Accountant Cecil Sylvester Chester Used Fraudulent Loan Documents In $1.4 Million Straw Deal Scheme
Accountant Cecil Sylvester Chester of Mitchellville, Maryland pleaded guilty today to charges arising from the fraudulent straw deal scheme involving seven properties in Baltimore. Chester used fraudulent loan documentation and straw purchasers, resulting in losses of over $1.7 million to mortgage lenders.
“Mortgage fraud perpetrators steal by inducing lenders to make loans that will never be repaid, and they harm neighborhoods when the inevitable foreclosures drive down property values,” stated U.S. Attorney Rod J. Rosenstein.
As part of the straw deal scheme, Chester worked as an accountant from an office located on New Hampshire Avenue in Hyattsville, Maryland. Co-conspirator Andreas Tamaris purchased, renovated, and then resold distressed row houses in Baltimore City, primarily in the Highlandtown.
According to his guilty plea, from February 2008 to July 2009, Chester and his co-conspirators, including Alexander Sivels, found buyers for Tamaris’ properties and for other property owners. Chester persuaded individuals, who were inexperienced with residential real estate transactions and who lacked the funds needed to pay the down payment and closing costs, to purchase Baltimore row houses owned by Tamaris or otherwise located by the conspirators.
As part of the straw deal scheme, Chester advised these “purchasers” that they didn’t need to contribute funds for the down payment or closing costs to buy these properties. Chester also advised that he would place tenants in the properties whose rent payments would cover the monthly mortgage payments after the transactions closed, and that Chester would collect the rent and make the mortgage payments.
Chester and his co-conspirators set the purchase price for the properties to exceed their actual fair market value, thereby generating excess proceeds from the transactions from which they could profit.
The conspirators in the straw deal scheme provided false information about the straw purchasers’ employment, income and financial assets, as well as fraudulent supporting documentation to the mortgage loan brokers to enable the straw purchasers to qualify for home mortgage loans.
The conspirators falsely indicated to the mortgage loan brokers that the straw purchasers each intended to use the property as their primary residence following the purchase. Tamaris and other individuals supplied the funds needed for the down payment and closing costs on each of the transactions, and were in turn reimbursed from the loan proceeds at settlement.
As part of the straw deal scheme, Chester brought the purchasers into the straw deal scheme to the closing, and then caused the straw purchasers to falsely sign certifications in the closing documents affirming that they intended to use the properties as their primary residence and that no portion of the down payment and closing costs were borrowed. Following the settlement on each transaction in which they participated, Chester and the other conspirators received substantial payments drawn from the proceeds of the loan.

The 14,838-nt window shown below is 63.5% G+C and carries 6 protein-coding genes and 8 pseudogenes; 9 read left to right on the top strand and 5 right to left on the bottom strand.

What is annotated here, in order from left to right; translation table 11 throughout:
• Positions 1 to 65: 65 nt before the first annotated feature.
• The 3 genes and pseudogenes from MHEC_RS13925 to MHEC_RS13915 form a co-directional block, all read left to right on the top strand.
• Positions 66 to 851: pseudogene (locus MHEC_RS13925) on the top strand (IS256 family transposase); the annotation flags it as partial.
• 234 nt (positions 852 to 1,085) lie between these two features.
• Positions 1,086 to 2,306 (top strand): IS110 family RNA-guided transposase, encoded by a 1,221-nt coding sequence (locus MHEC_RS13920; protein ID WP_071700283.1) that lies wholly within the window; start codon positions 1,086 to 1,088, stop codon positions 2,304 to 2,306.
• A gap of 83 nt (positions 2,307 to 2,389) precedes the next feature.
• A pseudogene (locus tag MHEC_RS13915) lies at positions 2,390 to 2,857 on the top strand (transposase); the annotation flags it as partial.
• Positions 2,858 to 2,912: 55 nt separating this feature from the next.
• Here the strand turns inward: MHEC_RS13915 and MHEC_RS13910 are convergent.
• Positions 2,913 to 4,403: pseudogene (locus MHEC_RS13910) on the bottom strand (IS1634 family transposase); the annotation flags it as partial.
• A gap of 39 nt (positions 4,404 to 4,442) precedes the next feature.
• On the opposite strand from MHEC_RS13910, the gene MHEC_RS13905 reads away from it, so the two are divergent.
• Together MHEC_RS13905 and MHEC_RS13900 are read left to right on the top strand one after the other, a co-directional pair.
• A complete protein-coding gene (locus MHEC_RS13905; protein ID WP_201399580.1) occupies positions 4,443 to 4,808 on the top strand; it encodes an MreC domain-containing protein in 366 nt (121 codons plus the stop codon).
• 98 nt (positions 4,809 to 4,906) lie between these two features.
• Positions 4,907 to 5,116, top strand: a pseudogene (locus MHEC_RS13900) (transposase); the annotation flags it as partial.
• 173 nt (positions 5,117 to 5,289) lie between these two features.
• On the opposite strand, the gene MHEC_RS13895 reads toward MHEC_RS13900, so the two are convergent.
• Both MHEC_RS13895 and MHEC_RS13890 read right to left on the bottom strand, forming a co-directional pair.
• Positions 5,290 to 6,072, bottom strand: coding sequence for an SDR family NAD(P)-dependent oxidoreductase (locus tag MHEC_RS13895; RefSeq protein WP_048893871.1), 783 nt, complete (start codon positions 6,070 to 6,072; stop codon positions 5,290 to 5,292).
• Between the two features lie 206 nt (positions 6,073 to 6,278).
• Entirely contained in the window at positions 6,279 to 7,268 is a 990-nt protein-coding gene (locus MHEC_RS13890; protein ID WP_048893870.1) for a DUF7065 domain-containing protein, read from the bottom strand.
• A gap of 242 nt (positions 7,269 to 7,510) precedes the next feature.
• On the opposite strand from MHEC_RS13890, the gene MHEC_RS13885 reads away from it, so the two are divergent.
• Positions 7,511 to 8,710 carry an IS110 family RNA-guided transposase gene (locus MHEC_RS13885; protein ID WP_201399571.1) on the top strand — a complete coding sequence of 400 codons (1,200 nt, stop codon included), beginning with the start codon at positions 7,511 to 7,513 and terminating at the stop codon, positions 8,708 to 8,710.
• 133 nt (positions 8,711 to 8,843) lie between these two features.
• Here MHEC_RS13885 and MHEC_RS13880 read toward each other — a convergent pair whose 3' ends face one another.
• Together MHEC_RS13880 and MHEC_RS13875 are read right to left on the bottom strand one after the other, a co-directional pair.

Few, if any, payments were made towards the mortgages. All of the seven properties which Chester was involved in went into foreclosure, resulting in a loss of at least $1,482,207.
Chester faces a maximum sentence of 30 years in prison and a $250,000 fine for conspiring to commit wire and mail fraud, and for wire fraud. U.S. District Judge James K. Bredar has scheduled sentencing for March 23, 2016 at 2:00 p.m.
In a related proceeding involving two of the properties at issue in the instant case, co-conspirator Andreas E. Tamaris, age 44, of Bel Air, Maryland, previously pleaded guilty to one count of conspiracy to commit mail and wire fraud. Alexander Sivels, II, age 32, of Baltimore, previously pleaded guilty to wire fraud involving the fraudulent purchase of at least nine properties in Baltimore. Both Tamaris and Sivels are scheduled to be sentenced on September 27, 2016.
The Maryland Mortgage Fraud Task Force was established to unify the agencies that regulate and investigate mortgage fraud and promote the early detection, identification, prevention and prosecution of mortgage fraud schemes. This case, as well as other cases brought by members of the Task Force, demonstrates the commitment of law enforcement agencies to protect consumers from fraud and promote the integrity of the credit markets.